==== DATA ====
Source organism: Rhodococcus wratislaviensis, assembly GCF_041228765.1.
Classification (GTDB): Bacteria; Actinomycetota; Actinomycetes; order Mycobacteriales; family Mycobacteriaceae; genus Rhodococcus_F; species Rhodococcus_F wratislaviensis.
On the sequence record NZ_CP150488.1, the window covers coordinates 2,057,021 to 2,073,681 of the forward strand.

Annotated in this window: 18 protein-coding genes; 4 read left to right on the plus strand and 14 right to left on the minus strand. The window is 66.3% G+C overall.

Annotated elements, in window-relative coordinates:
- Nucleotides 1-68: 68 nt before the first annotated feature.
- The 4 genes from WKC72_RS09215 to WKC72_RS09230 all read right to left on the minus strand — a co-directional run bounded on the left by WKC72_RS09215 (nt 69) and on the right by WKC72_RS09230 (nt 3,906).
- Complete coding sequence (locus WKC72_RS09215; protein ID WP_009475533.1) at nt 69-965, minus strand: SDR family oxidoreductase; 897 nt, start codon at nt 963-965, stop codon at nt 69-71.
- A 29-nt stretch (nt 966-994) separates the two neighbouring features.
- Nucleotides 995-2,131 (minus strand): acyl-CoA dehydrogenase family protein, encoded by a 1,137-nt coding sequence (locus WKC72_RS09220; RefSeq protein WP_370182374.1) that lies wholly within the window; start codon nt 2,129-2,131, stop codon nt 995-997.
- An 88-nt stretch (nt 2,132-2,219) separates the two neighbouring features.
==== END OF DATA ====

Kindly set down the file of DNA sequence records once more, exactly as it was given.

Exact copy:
Source organism: Rhodococcus wratislaviensis, assembly GCF_041228765.1.
Classification (GTDB): Bacteria; Actinomycetota; Actinomycetes; order Mycobacteriales; family Mycobacteriaceae; genus Rhodococcus_F; species Rhodococcus_F wratislaviensis.
On the sequence record NZ_CP150488.1, the window covers coordinates 2,057,021 to 2,073,681 of the forward strand.

Annotated in this window: 18 protein-coding genes; 4 read left to right on the plus strand and 14 right to left on the minus strand. The window is 66.3% G+C overall.

Annotated elements, in window-relative coordinates:
- Nucleotides 1-68: 68 nt before the first annotated feature.
- The 4 genes from WKC72_RS09215 to WKC72_RS09230 all read right to left on the minus strand — a co-directional run bounded on the left by WKC72_RS09215 (nt 69) and on the right by WKC72_RS09230 (nt 3,906).
- Complete coding sequence (locus WKC72_RS09215; protein ID WP_009475533.1) at nt 69-965, minus strand: SDR family oxidoreductase; 897 nt, start codon at nt 963-965, stop codon at nt 69-71.
- A 29-nt stretch (nt 966-994) separates the two neighbouring features.
- Nucleotides 995-2,131 (minus strand): acyl-CoA dehydrogenase family protein, encoded by a 1,137-nt coding sequence (locus WKC72_RS09220; RefSeq protein WP_370182374.1) that lies wholly within the window; start codon nt 2,129-2,131, stop codon nt 995-997.
- An 88-nt stretch (nt 2,132-2,219) separates the two neighbouring features.